Friday 20 November 2015 the ministers of the member states of the European Union (EU) announced new measures to fight terrorism after the attacks in Paris a week earlier. Enhanced information sharing between the law enforcement agencies of the EU member states is one of the prime decisions made by the ministers.
The European Police Organization Europol, based in The Hague, is the prime European information hub the national information should be feed into. A report launched in March 2015 by Europol however casts doubts about the realism and feasibility of these political decisions. The call for more and better information exchange is not new, to put it gently. It stretches at least back to 2001. The conclusion by Europol, after evaluating the practical implementation of these political decisions, is rather sobering. 'Europol's experience is that the expectations generated by these political decisions have not been generally met, with the potential for the full and proper use of Europol's information management capabilities not realized in the area of counter terrorism,' the organization stated in the report.
Europol's claim is backed up by figures. Only 14 out of 28 Member States have connected a counter-terrorism unit or authority to Europol's secure information and intelligence platform Secure Information Exchange Network Application (SIENA), especially designed to exchange terrorism crime related information and intelligence. Besides that, only 4% of all messages exchanged through SIENA were terrorism related. After the Charlie Hebdo attacks in Paris in January 2015, this figure increased towards 8% - for exactly one month. After that, the figure dropped again to 4%. 'There is still an urgent need to facilitate awareness and access, as well as engender greater trust in the counter terrorism environment for sharing intelligence at EU level,' Europol concluded.
The central European Information System (EIS) at Europol is also insufficiently being used for the exchange of terrorism-related information and intelligence. By December 2014, for instance, 18 foreign fighters had been inserted into the EIS by only two member states. By the beginning of March 2015 this figure had increased to 233 foreign fighters submitted by 8 member states. The same story can be told for the special Focal Point Travellers that is part of Europol. On the positive side, member states have increasingly provided information on foreign terrorist fighters to Europol. The total number of contributions was close to 620 by the end of February 2015, with over 3.600 person entities stored in the focal point travellers. However, 60% of these contributions originated from only 5 member states. And reports suggests that member states believe there are over 10.000 'persons of interest' in the EU with links to foreign fighters. 'There is still a considerable shortfall between the information available to counter terrorist services and that which is shared with or through Europol,' the organization wrote in the report.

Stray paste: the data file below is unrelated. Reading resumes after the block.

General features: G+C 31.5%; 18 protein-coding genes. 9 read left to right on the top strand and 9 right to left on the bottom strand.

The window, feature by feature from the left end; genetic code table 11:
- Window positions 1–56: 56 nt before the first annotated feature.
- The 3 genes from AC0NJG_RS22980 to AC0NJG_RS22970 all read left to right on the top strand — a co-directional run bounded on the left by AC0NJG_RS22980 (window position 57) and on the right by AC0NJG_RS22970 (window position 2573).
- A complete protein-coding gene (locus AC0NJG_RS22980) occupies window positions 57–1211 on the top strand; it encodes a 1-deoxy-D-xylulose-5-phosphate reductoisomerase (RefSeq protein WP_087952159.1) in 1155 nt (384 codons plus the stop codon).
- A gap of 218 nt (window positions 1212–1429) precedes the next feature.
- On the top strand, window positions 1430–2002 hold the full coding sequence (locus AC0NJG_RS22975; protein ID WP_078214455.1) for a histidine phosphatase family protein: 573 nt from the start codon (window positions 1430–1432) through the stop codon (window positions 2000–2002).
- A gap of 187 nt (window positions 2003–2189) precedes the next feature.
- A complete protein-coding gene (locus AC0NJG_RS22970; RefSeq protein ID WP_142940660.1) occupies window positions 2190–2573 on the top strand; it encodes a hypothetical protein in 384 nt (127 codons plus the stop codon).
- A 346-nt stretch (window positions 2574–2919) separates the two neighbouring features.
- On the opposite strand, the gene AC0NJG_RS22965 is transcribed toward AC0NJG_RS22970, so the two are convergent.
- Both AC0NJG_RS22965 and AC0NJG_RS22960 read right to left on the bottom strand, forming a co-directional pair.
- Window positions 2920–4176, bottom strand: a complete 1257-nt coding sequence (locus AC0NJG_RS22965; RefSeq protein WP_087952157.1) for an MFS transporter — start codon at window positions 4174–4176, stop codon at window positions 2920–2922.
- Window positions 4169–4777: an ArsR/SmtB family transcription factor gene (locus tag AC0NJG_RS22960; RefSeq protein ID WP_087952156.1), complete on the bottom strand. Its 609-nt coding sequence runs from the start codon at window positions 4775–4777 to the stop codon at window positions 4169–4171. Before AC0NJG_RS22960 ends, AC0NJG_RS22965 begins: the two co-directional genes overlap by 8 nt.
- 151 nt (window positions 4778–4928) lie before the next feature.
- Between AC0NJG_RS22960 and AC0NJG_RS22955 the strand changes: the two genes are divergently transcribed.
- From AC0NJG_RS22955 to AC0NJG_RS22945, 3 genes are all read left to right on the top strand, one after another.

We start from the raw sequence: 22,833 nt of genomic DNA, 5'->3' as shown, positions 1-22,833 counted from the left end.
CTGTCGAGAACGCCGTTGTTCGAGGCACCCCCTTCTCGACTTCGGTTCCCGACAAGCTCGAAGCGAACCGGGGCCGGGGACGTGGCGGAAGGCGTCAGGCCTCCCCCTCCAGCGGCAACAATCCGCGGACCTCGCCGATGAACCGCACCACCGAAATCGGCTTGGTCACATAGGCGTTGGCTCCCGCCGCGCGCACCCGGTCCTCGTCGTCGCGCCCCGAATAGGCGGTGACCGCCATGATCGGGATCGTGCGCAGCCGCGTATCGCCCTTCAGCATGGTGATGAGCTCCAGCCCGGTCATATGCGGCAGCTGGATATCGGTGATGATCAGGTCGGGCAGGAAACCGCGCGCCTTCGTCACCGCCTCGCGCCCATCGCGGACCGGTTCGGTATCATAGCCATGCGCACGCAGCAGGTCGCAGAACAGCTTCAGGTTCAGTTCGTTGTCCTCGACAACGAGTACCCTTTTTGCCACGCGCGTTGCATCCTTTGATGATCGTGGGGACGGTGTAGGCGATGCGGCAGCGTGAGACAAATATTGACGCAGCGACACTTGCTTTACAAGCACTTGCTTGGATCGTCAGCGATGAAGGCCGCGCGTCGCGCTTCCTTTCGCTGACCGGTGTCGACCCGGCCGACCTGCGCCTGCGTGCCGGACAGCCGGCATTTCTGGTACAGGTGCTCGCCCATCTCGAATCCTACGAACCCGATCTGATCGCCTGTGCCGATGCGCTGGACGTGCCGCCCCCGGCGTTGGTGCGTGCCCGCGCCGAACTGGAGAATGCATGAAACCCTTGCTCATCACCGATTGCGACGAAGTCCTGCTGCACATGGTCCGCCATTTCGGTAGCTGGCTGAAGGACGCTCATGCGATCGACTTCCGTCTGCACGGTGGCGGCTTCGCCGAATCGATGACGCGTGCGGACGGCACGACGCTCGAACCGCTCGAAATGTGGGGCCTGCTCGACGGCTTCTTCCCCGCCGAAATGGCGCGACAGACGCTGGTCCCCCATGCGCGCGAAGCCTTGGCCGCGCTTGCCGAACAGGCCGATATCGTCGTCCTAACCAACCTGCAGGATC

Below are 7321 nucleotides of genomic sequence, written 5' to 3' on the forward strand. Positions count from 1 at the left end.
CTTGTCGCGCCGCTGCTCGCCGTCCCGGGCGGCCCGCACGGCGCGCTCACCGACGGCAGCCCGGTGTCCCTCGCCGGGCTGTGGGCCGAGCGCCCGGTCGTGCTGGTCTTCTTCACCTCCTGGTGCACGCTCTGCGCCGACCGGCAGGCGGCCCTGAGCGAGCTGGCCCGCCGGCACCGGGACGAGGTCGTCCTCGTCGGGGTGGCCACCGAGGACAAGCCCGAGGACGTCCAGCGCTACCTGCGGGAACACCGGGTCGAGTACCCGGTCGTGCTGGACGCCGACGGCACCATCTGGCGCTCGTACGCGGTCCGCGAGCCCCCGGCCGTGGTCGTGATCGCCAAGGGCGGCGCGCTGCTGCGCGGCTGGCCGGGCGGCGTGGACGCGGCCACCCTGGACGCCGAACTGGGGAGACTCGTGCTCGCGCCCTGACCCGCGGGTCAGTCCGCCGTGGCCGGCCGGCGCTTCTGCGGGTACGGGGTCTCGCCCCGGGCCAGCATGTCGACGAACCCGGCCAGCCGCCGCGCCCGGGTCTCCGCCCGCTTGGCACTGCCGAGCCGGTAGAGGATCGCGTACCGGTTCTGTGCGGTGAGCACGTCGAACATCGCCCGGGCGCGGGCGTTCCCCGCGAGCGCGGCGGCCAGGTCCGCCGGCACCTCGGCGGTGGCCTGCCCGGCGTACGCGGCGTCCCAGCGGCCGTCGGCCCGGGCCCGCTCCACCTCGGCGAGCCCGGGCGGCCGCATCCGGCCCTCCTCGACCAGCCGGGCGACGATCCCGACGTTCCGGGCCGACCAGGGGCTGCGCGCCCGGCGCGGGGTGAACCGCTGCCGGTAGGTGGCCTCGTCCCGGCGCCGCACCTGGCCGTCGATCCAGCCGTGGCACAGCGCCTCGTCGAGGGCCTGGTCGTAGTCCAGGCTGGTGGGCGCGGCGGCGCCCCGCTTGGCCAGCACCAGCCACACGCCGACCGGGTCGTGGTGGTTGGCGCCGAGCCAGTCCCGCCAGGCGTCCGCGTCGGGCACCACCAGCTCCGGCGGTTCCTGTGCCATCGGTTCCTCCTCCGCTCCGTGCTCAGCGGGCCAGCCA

Europol can only provide the member states and other relevant EU-agencies with a helicopter view of trends in terrorism if it is being fed by national data. Otherwise, no matter how committed and qualified the Europol staff is, important information, analyses, linkages between pieces of data, the terrorism-organized crime nexus or real-time intelligence will get lost. Of course, one should hope that this time the political decisions made by the ministers will be implemented and change national practices. However, judging by the experiences of Europol, this could be vain hope. Enabling, facilitating and structuring the daily practices of information-exchange and cooperation in the European Union may not make for good political headlines, but is imminent for effective counter-terrorism practices.